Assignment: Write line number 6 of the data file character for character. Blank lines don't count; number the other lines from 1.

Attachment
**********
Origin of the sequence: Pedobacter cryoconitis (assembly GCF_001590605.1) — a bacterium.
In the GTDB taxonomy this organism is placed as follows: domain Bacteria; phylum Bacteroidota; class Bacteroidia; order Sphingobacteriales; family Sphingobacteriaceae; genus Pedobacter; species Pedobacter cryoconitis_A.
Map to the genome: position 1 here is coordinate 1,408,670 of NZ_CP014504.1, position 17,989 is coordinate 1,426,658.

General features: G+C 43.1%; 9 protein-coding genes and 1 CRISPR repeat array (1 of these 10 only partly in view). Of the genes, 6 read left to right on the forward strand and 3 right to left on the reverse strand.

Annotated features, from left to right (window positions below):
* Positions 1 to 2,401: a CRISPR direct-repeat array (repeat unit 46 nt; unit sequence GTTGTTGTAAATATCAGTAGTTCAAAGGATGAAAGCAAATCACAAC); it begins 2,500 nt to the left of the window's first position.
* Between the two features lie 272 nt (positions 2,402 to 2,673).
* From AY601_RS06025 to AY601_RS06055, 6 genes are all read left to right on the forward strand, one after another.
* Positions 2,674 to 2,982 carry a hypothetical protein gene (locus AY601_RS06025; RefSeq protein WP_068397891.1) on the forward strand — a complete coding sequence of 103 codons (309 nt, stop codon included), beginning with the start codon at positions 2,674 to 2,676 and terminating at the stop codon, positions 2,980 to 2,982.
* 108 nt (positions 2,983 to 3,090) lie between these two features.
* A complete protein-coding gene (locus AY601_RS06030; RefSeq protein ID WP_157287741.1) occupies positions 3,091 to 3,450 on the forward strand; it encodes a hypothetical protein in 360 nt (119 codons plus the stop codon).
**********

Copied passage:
* Positions 1 to 2,401: a CRISPR direct-repeat array (repeat unit 46 nt; unit sequence GTTGTTGTAAATATCAGTAGTTCAAAGGATGAAAGCAAATCACAAC); it begins 2,500 nt to the left of the window's first position.